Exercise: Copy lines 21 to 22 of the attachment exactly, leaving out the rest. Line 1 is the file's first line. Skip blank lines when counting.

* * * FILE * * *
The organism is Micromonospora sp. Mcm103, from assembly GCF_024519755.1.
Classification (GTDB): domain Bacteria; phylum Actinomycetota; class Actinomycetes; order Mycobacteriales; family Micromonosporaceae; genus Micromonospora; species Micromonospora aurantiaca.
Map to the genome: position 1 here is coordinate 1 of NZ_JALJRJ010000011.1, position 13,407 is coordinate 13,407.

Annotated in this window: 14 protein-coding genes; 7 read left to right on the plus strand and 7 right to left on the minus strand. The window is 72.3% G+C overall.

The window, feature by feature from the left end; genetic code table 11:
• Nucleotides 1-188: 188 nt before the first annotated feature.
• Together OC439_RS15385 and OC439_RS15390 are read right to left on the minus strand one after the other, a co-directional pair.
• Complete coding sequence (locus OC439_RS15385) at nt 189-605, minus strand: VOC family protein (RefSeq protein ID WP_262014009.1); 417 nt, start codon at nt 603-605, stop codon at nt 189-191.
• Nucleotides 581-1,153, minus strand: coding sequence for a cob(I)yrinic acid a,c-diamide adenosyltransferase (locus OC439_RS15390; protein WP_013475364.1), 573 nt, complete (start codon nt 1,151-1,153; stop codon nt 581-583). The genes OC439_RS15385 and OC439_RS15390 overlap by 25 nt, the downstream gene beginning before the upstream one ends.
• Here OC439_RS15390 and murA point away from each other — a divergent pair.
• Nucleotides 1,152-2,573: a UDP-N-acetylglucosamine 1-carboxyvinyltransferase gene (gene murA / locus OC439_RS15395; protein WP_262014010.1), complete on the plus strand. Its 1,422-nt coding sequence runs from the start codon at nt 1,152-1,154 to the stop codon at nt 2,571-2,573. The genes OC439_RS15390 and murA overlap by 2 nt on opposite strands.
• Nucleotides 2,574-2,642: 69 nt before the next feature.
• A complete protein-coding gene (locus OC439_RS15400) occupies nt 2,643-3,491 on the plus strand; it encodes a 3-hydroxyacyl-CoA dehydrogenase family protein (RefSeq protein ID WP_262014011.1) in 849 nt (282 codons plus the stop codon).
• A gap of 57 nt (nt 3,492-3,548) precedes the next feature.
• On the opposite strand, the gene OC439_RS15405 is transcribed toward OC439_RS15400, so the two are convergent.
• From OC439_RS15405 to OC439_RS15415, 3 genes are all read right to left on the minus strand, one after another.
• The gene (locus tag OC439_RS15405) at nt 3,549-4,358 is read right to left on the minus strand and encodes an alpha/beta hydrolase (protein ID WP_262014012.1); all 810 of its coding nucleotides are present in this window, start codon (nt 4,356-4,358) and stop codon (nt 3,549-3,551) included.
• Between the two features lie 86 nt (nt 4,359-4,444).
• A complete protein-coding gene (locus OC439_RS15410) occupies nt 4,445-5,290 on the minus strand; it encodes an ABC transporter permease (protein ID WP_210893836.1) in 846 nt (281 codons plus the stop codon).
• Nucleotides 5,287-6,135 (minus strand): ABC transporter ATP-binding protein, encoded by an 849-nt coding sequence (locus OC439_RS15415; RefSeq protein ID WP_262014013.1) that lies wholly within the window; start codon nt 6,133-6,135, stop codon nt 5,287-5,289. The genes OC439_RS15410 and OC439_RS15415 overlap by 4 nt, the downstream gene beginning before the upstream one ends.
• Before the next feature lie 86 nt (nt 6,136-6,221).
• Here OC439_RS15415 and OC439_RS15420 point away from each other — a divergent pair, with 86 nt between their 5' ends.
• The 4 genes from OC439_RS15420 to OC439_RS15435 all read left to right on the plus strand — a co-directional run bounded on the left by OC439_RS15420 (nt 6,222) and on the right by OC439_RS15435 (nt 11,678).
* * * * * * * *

• Before the next feature lie 86 nt (nt 6,136-6,221).
• Here OC439_RS15415 and OC439_RS15420 point away from each other — a divergent pair, with 86 nt between their 5' ends.